However, as noted earlier, because these lamellas are made from rigid aluminium or plastic, this prevents anything other than heat energy from being transferred between the airstreams - including moisture.
The impact of low humidity
When people talk about humidity, they are usually referring to times when this is particularly high. The air feels thicker, people sweat more and it is generally an uncomfortable feeling.
Yet, many people are unaware of how problematic excessively low humidity can be. The ideal relative humidity indoors should range between 35%RH and 55%RH. If it falls below this range, it can have noticeable consequences:
The impact of low humidity can range from general discomfort to putting your health and the structural integrity of your building at serious risk.
How does an enthalpy heat exchanger work?
In situations where low humidity is a prominent concern - particularly in colder climates - enthalpy recovery ventilation (ERV) can prevent this from becoming a constant problem.
Enthalpy determines the thermodynamic potential of a gas which, in as simple terms as possible, measures the heat content of the gas. The quantity of energy carried by the air depends largely on the water vapour content and the latent heat within it.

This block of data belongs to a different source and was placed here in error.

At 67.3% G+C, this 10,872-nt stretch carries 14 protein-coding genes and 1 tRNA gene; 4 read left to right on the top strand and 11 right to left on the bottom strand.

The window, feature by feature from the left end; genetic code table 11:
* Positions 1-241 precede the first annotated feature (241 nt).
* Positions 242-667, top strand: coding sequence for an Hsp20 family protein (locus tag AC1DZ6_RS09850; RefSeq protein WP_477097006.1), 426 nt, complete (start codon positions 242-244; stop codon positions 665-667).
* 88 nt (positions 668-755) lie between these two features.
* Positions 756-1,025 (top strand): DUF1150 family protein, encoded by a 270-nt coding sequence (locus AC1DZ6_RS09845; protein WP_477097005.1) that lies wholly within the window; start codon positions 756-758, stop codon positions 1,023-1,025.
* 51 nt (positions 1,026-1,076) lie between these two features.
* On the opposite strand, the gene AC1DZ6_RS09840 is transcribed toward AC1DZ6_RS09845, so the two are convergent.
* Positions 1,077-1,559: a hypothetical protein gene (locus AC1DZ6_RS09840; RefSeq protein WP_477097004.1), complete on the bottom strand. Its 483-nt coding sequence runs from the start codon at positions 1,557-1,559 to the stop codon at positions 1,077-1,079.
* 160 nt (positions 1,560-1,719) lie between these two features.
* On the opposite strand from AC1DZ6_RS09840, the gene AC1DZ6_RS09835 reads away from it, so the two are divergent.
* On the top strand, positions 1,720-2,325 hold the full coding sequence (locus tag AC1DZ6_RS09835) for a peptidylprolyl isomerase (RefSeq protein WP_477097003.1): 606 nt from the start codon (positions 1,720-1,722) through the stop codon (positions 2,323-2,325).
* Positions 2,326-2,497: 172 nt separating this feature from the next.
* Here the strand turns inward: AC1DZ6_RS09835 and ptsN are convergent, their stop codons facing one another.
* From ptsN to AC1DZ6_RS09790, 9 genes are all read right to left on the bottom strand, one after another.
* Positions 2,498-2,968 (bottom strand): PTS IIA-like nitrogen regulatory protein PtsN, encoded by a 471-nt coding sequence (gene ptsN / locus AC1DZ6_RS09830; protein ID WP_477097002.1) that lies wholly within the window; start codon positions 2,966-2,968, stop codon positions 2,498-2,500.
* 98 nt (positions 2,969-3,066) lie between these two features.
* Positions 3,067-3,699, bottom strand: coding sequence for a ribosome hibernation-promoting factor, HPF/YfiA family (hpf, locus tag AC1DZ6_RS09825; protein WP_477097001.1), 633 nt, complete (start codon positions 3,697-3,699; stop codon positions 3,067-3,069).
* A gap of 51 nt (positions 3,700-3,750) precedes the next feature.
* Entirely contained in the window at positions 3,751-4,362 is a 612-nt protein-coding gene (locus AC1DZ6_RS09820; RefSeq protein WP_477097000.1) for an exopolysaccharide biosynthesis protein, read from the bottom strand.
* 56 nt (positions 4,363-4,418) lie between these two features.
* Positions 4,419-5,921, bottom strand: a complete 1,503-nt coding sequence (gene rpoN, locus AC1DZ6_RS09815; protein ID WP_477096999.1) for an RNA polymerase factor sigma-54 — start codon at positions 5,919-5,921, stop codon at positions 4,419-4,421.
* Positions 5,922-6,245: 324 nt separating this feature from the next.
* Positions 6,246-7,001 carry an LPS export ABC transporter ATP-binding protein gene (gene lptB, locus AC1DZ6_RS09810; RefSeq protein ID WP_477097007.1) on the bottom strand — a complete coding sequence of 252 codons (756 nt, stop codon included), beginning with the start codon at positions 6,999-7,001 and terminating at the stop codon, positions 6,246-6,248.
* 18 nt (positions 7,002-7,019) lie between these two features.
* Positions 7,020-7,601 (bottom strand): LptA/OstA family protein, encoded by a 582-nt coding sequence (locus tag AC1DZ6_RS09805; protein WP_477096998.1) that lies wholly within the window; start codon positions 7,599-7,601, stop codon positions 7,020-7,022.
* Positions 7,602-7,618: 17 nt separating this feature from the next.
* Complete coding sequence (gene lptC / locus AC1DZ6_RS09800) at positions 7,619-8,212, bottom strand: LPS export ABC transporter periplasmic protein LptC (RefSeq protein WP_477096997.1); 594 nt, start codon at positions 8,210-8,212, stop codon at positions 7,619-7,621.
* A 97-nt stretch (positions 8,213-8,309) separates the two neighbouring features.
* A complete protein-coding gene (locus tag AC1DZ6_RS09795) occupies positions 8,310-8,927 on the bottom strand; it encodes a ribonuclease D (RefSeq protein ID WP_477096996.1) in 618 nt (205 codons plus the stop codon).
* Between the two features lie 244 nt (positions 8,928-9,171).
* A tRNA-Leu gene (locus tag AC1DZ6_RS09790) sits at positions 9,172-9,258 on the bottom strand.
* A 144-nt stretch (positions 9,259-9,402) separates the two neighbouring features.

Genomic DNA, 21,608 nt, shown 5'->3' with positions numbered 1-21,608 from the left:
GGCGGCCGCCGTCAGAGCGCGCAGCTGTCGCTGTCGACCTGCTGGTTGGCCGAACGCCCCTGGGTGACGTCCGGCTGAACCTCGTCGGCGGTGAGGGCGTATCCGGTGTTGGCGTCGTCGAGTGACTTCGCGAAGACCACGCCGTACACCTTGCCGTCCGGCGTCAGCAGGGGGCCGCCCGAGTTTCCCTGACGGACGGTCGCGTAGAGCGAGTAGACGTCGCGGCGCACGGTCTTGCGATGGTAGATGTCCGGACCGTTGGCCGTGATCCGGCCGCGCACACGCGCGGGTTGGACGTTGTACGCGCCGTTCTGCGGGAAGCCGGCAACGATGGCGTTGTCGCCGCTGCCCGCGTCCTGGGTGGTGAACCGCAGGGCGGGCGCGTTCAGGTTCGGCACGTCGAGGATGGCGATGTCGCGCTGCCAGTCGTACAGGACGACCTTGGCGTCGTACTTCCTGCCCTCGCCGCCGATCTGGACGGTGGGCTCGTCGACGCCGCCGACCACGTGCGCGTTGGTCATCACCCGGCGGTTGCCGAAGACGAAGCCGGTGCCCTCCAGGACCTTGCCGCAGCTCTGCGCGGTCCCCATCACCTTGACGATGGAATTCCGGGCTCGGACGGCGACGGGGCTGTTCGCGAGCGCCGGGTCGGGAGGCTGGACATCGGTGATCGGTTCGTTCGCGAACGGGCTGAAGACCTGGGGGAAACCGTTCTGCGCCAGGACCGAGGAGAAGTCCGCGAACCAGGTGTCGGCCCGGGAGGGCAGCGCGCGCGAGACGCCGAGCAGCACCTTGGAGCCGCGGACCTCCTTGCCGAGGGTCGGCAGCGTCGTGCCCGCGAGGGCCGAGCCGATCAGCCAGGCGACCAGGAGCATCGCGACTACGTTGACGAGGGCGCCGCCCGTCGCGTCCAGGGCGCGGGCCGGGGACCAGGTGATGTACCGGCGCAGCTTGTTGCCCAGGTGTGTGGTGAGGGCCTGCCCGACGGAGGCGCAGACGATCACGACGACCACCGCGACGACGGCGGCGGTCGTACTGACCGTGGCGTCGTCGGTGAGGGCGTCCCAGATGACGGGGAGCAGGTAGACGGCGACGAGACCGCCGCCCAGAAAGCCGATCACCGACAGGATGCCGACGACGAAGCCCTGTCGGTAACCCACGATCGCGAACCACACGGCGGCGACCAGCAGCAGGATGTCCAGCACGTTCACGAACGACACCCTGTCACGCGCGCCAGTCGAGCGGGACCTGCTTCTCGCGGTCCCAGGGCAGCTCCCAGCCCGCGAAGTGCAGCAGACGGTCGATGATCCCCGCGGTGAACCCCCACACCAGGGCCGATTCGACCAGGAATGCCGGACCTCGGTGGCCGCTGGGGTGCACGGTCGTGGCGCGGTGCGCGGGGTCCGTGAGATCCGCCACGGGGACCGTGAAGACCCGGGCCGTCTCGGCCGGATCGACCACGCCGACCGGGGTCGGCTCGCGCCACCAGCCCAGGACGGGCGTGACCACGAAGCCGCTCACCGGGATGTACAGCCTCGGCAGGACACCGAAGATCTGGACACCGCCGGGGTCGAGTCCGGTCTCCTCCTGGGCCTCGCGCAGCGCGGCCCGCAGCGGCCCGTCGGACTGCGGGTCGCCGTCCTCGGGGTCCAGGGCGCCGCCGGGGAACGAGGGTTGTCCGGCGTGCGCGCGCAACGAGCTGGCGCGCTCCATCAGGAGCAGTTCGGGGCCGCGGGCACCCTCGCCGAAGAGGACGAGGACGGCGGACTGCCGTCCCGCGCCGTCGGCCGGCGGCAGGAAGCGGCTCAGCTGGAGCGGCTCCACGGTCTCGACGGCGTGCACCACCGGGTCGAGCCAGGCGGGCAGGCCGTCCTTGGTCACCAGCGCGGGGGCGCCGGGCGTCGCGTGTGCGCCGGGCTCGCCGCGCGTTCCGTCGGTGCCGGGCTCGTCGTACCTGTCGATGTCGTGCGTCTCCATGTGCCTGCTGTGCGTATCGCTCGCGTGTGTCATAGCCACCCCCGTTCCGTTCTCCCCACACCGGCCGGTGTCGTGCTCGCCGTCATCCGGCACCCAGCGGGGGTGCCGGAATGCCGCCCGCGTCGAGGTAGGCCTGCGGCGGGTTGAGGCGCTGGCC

Conventional HRV heat exchangers are based on the condensation of water on the walls inside of the exchanger. This is designed to increase the efficiency of the exchanger, but means that condensate is left behind.
Conversely, an enthalpy heat exchanger is made from a special polymer membrane. This material allows moisture to penetrate it, unlike the aluminium or plastic used in a traditional heat exchanger.
Therefore, an enthalpy heat exchanger allows both heat and moisture to be passed from one airstream to the other. This means that the humidity within a building is kept at a consistent, comfortable level, removing the risk of excessive dryness.
The benefits of an enthalpy heat exchanger
This additional capability of an ERV unit offers several advantages to indoor residences:
Maintaining comfortable humidity
First and foremost, by allowing for efficient humidity recovery, an enthalpy heat exchanger avoids any of the consequences associated with low humidity mentioned above. Instead, relative humidity will be maintained at a comfortable, pleasant level, protecting the health and wellbeing of both residents and buildings.